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Post-School Restraint Collapse

I recall when my eldest started full school days, and although her teacher said she was doing well

and was happy and well behaved and engaged in her learning, I couldn’t work out how that could be

true – because after school, she was a completely different child.

After picking her up and asking how her day went, what she’d done, she would snap at me, fall apart

into tears, squabble with her sister, and generally exhibit rage, frustration and tiredness. So what

the heck was going on?!


Post-school restraint collapse, that’s what.


After a while (and talking to other parents, plus some frantic Googling) I figured out that due to the

fact my new school aged child was the dream pupil all day, she had to let it all out once she’d

rejoined her safe space – me. The transition from school to home was a massive challenge, she’d

had to play a part all day, abiding by rules, routines, structure, social expectations and learning –

with far too little downtime or playtime. (A topic for another blog; don’t get me started on the lack

of free play in the early school years…!)


Once her school day was over, she was free to take the lid off the shaken pop-bottle of her

emotions, and explode somewhere that she wouldn’t be judged or punished for it. If this is

happening to you after your new school-starter’s school days, you might find this weirdly flattering

in among the frustration and bewilderment; YOU are your child’s safe space! Despite their

outbursts, they feel safe which is exactly why they are exploding all over you.

This collapse is also more likely in children who are highly sensitive or neurodivergent – and is often

especially common in Autistic girls, who are the group most prone to masking at school. Children are

most likely not even aware that they are masking until they get home, and their own feelings are

likely to be confusing to them, so it’s essential that we figure out how to help them to transition

more comfortably, and give them the space and time to decompress in a healthier way.

A few things worked for us.


Firstly, I realised that she was hungry after school. 3 hours between lunch and home time, with lots

of brain work, was too long and she emerged from school with low blood sugar – the typical hangry

child. I started arriving at the gates with a snack for her, which she eagerly consumed, boosted her

blood sugars and gave her the energy needed for the journey home. (Obviously avoid anything so

sugary that they’ll hit another sugar crash in 30 minutes time!)


Secondly, I learned to stop asking questions. The last thing a child needs after a busy, chatty, social

day full of information and expectations, is to be met with a barrage of further questions. I bit my

tongue on my eagerness to find out all about her day, and instead went for a hug and “it’s good to

see you”. Then – quiet. Given the space to process their day, children will divulge information far

more readily than if pressured to do so. When they do – remain impassive; carry on LISTENING. A

simple “mmmhmmm? Oh, really? Ahhh I see…” is an adequate response. Let them offload without

the pressure of questions or judgement.


Thirdly, I made sure that the after-school hours weren’t too busy. No clubs for us; no playdates or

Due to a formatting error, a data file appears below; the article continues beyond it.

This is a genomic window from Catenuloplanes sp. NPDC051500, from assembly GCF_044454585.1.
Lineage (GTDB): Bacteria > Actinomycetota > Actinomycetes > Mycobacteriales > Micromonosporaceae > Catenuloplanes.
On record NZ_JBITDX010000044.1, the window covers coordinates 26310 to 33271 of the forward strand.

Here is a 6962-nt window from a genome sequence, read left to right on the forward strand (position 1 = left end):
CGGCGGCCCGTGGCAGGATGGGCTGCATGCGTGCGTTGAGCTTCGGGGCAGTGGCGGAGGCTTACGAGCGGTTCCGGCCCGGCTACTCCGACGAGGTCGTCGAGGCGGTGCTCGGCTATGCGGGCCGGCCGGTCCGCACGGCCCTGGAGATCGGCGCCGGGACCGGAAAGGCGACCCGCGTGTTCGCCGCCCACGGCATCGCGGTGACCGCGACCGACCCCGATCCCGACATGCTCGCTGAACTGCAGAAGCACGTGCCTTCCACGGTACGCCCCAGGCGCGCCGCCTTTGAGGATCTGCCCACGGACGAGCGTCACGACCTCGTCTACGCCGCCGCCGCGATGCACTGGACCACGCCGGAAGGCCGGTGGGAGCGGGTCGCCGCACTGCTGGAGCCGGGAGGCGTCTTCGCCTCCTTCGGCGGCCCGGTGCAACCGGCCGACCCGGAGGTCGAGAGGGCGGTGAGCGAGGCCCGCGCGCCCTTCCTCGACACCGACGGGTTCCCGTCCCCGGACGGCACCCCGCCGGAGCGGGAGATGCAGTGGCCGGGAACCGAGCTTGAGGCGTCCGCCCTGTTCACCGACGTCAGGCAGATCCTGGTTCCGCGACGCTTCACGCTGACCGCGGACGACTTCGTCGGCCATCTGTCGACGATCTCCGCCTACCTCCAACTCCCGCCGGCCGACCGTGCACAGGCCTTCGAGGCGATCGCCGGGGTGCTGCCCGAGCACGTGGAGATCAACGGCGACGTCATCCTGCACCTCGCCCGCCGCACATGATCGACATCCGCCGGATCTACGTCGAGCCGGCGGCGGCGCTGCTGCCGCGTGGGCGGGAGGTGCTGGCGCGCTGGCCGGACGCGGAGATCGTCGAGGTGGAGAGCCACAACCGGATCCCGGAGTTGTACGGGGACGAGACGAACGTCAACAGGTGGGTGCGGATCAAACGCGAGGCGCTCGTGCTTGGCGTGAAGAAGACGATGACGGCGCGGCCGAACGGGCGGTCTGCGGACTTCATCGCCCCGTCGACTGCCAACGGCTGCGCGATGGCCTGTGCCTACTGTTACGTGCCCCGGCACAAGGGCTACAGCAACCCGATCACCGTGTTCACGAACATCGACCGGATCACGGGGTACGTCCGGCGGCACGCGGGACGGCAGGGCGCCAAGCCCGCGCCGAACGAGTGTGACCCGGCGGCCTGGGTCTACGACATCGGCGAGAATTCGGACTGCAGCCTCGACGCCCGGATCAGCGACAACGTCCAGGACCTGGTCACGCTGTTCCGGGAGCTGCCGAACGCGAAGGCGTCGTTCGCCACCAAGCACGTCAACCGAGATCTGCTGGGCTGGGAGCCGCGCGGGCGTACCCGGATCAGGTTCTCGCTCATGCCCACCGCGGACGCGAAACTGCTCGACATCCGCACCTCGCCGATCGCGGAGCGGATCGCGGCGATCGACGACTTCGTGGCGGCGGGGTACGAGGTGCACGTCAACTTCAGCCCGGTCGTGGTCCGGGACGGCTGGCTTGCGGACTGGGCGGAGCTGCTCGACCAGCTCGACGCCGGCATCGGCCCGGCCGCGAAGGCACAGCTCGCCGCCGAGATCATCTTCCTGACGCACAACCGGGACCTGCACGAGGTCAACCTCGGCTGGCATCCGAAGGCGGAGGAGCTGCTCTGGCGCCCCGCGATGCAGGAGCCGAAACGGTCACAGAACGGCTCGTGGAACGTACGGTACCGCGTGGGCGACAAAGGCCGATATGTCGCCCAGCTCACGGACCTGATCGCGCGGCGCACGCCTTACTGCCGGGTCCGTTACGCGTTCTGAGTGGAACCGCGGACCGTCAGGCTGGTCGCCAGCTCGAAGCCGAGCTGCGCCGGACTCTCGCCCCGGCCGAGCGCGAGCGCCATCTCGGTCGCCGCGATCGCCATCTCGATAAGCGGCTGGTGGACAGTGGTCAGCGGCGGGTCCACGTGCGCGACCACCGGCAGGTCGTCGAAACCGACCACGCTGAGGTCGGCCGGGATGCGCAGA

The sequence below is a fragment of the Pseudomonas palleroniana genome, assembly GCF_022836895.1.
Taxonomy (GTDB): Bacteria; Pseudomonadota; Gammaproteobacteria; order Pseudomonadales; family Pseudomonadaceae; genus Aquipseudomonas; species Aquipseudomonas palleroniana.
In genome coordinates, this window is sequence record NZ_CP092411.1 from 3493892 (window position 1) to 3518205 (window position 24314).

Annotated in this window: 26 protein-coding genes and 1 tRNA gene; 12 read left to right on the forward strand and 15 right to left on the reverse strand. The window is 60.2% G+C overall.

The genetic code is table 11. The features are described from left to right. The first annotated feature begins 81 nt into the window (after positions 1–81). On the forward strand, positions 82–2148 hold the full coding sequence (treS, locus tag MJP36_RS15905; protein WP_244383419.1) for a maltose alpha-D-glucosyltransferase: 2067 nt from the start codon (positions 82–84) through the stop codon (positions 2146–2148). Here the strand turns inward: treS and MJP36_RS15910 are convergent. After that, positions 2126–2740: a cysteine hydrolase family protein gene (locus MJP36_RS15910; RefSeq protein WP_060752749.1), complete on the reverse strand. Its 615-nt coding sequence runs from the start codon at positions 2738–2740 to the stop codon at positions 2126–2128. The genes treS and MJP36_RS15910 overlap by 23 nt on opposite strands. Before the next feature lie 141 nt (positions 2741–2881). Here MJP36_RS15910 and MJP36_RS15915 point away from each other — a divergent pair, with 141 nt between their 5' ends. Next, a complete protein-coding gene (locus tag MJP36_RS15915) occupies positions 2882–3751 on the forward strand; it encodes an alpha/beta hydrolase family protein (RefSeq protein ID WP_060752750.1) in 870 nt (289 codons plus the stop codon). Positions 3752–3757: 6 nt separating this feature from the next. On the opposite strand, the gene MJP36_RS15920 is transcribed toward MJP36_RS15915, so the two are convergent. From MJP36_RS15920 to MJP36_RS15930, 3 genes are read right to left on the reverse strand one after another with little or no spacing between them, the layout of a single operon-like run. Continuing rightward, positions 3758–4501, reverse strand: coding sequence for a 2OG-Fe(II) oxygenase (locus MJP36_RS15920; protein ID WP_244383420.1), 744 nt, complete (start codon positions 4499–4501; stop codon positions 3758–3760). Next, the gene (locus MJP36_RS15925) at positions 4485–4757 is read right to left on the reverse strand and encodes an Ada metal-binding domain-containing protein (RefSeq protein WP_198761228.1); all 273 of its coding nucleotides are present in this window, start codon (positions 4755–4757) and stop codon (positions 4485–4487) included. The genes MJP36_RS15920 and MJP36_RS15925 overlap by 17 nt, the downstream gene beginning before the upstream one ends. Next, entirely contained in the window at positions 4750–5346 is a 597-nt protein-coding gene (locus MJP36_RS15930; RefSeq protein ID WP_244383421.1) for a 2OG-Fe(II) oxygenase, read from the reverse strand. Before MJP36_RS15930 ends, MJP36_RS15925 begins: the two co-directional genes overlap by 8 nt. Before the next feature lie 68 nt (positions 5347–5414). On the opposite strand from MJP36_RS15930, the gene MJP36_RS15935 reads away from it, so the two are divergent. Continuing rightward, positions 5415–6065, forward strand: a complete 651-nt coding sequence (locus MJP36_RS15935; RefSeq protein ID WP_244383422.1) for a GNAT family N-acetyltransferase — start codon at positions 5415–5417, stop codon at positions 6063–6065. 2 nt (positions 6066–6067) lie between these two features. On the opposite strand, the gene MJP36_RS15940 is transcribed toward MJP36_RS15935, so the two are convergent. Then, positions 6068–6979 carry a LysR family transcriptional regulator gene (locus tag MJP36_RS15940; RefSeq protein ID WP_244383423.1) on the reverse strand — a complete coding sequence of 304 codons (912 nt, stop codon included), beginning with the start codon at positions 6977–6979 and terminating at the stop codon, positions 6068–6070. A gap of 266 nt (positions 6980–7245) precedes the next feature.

outings – just down time – ideally, involving the outdoors. We would often walk home, taking the

long way through the park, just idling along, picking blackberries and letting nature soothe the day

away. This has paid off – now at 9, she attends Cubs once a week, but she knows her limits – school

recently proposed an after-school dance class for her key stage, but when I asked her if she wanted

to attend she said no – “It’ll be too much for me in the week”. Saying no to activities that take too

much of our energy is a skill that many adults have yet to master, myself included!


Gradually, as time went on and I learned to better recognise the post-restraint-collapse symptoms

and head them off at the pass, they naturally subsided, as she grew older, became more

accustomed to the school day, and was given what she needed after it ended. Now, at 9, she’s able

to tell me if she struggled in the day, and can communicate her needs – just the other day she told

me how “overwhelming” her day had been because of the myriad of things that had gone wrong one

after the other. I listened, she cried, I simply said “That sounds REALLY crappy”. She asked if we

could go out somewhere, anywhere, to distract her. I said no, we couldn’t, sometimes we have to sit

with things being crappy, as that’s just the way it is. I said I’d be going through to chill on my bed and

if she wanted to come and join me, I’d be there waiting for her. After around 5 minutes, she came

through, we lay under a weighted blanket and watched the curtains blowing in the wind and

nattered about nothing in particular. The tantrum abated, the upset eased, and she got what she

really needed – some re-connection time, some time to just be, without any demands on her.

Hopefully, in the long run, by providing her with the time to relax and reflect, I’ll be equipping her

with the tools to handle hard feelings and recognise when she needs down time as an adult.


So if the bewildered, overwhelmed post-school-day parent is you right now, don’t panic. It’s just a

little ‘ol restraint collapse. They don’t hate school. They don’t hate you. It will pass. Arm yourself

with snacks and give yourselves time in your day to decompress. Chances are, it’ll do you good,


A guest blog from Siani Driver from the Worcestershire Mums Network





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